My UV-Grey target had a small defect. It wasn't clear if it was a manufacturing defect or handling blemish. So I'm in the middle of the return & replacement. UV Innovations provided excellent service for this. They immediately set about creating a new UV-Grey target to send me together with a pre-paid label for returning the first one. And offered an apology for the problem.

**********

That fluorescent paint looks like FUN !!!!! Make some art.
Then make a UVIVF art photograph of the art. Meta-art. I like it.
.
.
.
.
(The 60s just called. They want their psychedelia back.<lol>)
Andrea G. Blum
Often found hanging out with flowers & bees.

#5 Cadmium

    Member

  • Members+G
  • 4,247 posts

Posted 29 May 2017 - 00:00

Art!? Ha! :-)
No, I am talking about a white material, or paint, that is white in UVIVF. Something less expensive than the uvinnovations target that you are testing.
You said it was "a tough thing to find" such a material.
http://www.ultraviol...dpost__p__16152
Yet, the targets you have has a white in UVIVF, so some such material exists.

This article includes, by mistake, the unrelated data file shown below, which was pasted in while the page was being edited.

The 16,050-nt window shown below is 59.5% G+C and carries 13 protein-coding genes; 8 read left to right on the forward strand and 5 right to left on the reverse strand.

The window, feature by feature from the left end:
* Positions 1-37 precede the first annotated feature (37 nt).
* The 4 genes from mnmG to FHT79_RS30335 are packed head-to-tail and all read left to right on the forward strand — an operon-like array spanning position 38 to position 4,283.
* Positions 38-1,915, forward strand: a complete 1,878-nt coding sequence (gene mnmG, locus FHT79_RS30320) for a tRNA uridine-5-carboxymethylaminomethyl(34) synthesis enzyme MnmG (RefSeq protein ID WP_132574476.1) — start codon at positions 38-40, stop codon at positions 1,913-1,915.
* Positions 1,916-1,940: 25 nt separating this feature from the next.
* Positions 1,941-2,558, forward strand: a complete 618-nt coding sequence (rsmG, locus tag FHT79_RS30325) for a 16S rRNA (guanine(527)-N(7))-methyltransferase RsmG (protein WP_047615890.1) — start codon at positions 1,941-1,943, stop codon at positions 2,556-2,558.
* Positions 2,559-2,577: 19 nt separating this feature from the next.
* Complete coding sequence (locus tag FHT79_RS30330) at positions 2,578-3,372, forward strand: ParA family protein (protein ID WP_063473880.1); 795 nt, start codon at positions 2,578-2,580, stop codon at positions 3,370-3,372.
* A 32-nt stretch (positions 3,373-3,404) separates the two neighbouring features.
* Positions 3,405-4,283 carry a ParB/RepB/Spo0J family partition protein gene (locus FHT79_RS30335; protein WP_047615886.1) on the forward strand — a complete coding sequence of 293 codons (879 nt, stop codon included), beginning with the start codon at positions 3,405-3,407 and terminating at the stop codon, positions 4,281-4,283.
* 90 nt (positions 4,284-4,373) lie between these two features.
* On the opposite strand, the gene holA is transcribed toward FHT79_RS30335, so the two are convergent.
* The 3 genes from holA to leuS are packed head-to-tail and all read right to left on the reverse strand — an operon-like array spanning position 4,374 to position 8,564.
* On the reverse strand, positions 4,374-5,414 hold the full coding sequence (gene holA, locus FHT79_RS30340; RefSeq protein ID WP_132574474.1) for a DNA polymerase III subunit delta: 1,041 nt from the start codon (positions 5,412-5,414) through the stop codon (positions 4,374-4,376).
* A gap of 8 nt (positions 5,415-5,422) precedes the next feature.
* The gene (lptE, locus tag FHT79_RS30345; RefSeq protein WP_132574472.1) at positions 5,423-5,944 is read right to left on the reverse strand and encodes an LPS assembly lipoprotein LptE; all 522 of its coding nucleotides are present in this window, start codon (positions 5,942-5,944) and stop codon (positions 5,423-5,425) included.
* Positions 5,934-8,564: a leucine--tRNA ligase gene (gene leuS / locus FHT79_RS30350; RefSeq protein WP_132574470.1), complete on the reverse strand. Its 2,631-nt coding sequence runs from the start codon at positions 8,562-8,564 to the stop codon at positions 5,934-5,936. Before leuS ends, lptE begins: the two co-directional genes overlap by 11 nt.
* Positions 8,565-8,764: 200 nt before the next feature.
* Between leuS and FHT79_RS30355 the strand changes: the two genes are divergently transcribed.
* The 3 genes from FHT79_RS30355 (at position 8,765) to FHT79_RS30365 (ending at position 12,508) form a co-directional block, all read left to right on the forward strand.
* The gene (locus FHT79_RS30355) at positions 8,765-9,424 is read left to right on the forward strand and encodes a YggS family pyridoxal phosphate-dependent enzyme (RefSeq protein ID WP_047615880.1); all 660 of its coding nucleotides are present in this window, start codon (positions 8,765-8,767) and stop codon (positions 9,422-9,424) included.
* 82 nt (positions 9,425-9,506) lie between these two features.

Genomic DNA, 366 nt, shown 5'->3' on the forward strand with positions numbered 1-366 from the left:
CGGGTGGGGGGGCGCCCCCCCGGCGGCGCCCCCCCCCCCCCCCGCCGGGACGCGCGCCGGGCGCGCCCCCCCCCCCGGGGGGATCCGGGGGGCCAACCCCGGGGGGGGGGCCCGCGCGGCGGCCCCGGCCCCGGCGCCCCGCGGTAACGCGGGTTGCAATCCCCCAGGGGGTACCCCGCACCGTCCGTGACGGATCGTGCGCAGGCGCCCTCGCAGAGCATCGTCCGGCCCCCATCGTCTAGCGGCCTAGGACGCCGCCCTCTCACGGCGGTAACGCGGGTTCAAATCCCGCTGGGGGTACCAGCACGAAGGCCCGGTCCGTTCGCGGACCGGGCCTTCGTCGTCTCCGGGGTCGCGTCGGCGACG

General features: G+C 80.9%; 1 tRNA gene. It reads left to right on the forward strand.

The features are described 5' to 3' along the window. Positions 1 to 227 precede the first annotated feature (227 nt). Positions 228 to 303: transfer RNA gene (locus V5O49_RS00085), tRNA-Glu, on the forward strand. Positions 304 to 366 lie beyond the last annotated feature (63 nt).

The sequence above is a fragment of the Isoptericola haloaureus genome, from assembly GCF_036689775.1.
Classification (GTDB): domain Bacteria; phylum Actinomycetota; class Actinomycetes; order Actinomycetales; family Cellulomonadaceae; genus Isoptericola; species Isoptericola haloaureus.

Uvinnovations also sells UV Fluorescent paints that they have had custom made by Golden Artist Colors.
http://uvinnovations...01_archive.html
I don't see a UV Fluorescent White in their photo of paints, or at the Golden Artist Colors web site.
https://www.goldenpaints.com/
However, I wonder if there isn't some paint or material available somewhere that is less expensive than the uvinnovations target.
Thus the idea of finding some UV fluorescent paint that is white in UVIVF, maybe the same white as is used in the target.
The target is made out of something. What?

#6 Andrea B.

    Desert Dancer

  • Owner-Administrator
  • 9,115 posts
  • Location: UVP Western Division, Santa Fe, New Mexico

Posted 29 May 2017 - 04:56

Well, I've been looking for about 8 years for such a target to use for UVIVF. So I'm a happy camper. :D

I hope to be able to use the target to help determine a good UVIVF WB setting for some of my cameras and pass that along everyone. Of course, if scientific repeatability and colour accuracy are wanted, then use of a calibrated target in Visible, UV or UVIVF work is mandatory. Using such targets in UV or UVIVF work also provides a nice selling point when offering UV work to museums or stock agencies.
Andrea G. Blum
Often found hanging out with flowers & bees.

#7 Andrea B.

    Desert Dancer

  • Owner-Administrator
  • 9,115 posts
  • Location: UVP Western Division, Santa Fe, New Mexico

Posted 31 May 2017 - 02:29

Update: 03 June 2017
Added additional info. Corrected an error.
Acronym: UVIVF - UV-induced Visible Fluorescence
************************

First Look at UV-GreyTM and Target-UVTM